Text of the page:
US diplomats’ brains were shrunk by sonic attacks at Cuban embassy, study finds
American diplomats’ brains shrunk following an alleged sonic attack on the US Embassy in Cuba, according to a new study.
State-of-the-art imaging of staff members who suffered headaches, nausea and memory loss after hearing mysterious noises reveals “significant” structural changes, scientists have revealed.
Blame for the spate of unusual symptoms that afflicted diplomats at the Havana embassy between late 2016 and May 2018 has ranged from a deliberate attack using a mysterious sonic weapon to an abundance of crickets.
More than 20 American staff members complained of hearing penetrating noises in their homes or nearby hotels.
The real cause of the symptoms has not yet been established, although State Department officials have previously referred to a “sonic attack” and “directional phenomena”.
The illnesses prompted the US to more than halve its numbers at the mission in 2017.
Relations further soured after two Cuban diplomats were expelled from Washington and Donald Trump said he held the Caribbean nation responsible.
Fourteen Canadian diplomats posted to Havana also reported symptoms, five of whom are suing their government for millions of dollars in compensation.
Published in the Journal of the American Medical Association, the study took detailed images of the electrical functioning of 40 staff members and compared them to those of healthy participants who were matched for age and background.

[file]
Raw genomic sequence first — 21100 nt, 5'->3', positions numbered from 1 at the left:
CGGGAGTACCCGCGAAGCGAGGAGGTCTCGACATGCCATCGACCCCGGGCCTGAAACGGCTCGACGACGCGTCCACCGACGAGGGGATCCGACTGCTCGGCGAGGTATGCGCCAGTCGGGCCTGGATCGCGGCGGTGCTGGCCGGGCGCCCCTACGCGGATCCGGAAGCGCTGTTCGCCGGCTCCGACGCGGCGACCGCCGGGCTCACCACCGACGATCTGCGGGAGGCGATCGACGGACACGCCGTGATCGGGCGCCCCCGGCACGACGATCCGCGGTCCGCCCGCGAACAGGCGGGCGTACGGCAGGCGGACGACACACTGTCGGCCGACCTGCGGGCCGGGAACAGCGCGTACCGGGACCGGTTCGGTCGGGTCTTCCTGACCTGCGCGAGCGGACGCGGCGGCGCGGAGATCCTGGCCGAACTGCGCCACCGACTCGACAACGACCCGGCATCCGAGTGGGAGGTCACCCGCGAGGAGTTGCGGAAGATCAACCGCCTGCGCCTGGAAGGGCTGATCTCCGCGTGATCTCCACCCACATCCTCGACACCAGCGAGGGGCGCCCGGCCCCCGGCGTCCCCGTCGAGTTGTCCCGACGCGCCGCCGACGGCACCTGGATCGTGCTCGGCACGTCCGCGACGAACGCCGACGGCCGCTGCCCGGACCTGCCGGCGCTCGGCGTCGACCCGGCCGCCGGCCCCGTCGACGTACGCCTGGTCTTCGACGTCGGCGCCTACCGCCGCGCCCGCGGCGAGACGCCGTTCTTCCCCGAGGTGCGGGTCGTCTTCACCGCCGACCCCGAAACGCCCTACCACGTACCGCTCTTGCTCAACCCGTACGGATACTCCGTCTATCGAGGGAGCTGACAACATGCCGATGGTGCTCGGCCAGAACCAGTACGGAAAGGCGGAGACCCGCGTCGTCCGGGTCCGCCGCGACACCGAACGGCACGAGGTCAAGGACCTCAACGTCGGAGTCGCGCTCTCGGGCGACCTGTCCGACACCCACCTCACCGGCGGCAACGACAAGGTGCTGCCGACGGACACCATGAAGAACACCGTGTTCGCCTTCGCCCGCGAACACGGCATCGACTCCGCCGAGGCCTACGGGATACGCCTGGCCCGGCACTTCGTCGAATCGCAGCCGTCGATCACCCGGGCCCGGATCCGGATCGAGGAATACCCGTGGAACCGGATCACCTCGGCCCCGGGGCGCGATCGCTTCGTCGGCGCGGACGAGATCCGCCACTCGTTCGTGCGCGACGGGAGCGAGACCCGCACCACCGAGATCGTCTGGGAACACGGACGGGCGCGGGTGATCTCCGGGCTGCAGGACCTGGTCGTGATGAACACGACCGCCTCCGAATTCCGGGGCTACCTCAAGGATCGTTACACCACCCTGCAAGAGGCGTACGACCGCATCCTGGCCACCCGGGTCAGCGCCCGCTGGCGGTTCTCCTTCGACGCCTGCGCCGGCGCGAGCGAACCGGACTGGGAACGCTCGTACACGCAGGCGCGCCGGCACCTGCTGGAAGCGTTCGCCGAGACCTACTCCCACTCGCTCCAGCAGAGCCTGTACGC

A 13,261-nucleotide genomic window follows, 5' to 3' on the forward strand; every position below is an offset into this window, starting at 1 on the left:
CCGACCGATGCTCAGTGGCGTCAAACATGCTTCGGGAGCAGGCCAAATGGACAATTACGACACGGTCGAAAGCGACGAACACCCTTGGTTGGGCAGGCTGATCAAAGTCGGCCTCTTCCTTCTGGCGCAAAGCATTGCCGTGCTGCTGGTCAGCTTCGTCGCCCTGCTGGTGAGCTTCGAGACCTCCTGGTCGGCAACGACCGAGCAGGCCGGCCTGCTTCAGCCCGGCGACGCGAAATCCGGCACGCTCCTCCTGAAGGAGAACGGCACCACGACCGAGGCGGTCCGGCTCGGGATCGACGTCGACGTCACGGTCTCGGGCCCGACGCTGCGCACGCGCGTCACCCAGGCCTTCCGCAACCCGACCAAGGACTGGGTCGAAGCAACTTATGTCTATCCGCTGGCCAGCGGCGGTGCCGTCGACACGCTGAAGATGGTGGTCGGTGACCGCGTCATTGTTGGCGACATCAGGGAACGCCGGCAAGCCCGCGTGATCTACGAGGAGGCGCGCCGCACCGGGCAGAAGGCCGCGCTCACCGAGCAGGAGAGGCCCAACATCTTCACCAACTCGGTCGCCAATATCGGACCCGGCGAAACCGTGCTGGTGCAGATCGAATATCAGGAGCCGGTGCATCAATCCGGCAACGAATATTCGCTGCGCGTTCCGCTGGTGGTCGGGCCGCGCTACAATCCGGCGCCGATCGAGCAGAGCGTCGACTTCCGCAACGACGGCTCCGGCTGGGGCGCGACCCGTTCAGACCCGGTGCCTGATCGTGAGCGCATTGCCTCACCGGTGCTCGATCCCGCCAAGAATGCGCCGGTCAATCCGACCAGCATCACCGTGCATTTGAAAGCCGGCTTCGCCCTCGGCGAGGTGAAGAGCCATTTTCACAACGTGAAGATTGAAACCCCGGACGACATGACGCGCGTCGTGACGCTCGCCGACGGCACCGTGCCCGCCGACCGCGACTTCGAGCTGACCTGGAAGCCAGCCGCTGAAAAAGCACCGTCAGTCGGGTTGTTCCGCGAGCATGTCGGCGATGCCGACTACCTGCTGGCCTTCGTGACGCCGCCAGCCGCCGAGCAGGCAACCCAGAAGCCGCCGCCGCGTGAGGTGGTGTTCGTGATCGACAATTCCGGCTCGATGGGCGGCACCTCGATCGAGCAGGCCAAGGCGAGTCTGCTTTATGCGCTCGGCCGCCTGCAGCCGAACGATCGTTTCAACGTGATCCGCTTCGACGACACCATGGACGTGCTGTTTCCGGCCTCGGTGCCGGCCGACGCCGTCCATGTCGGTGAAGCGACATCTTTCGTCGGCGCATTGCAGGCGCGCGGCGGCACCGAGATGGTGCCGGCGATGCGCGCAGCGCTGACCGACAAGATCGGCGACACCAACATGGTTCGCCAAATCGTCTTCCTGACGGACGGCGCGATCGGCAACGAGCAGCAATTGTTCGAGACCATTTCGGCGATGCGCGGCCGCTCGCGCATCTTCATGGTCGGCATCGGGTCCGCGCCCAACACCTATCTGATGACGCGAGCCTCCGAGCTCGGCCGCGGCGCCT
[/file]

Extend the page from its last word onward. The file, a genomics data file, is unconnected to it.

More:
Scientists at the University of Pennsylvania noticed the whole white matter volume – areas of the central nervous system that affects learning – of the diplomats was roughly five per cent smaller than usual.
Meanwhile the functional connectivity in the auditory network was down approximately 15 per cent.
Dr Douglas Smith, who took part in the analysis, likened the neurological effects on some of the patients as an “electricity brown-out”.
“These types of changes are completely unknown to us,” he told The Daily Telegraph.
“We haven’t seen anything like it before and it’s very curious. What it is, we’re not sure, but there does appear to be something there.”
Dr Smith disclosed that while some of the patients have recovered, others still struggling with their symptoms.
The acoustic weapon theory gained further currency when an audio recording of a persistent, high-pitched drone sound was made by US personnel in Cuba and passed to the press in 2017.
But a fresh analysis published earlier this year suggested the din was the result of the Indies short-tailed cricket.
Prof Jon Stone, an NHS consultant neurologist and researcher at the University of Edinburgh, said: “A whole range of conditions such as those causing chronic dizziness, migraine or even depression will tend to show changes in the brain in these types of studies in comparison to healthy controls, since all those conditions arise from the brain.
“The study supports the validity of the patients report of symptoms, but doesn’t answer the question of whether they have had a brain injury or not or whether the exposure they report is relevant."
The Cuban government has consistently denied any involvement in the illnesses.
A spokesman for the State Department said: “The Department is aware of the study and welcomes the medical community’s discussion on this incredibly complex issue. The Department’s top priority remains the safety, security, and well-being of its staff."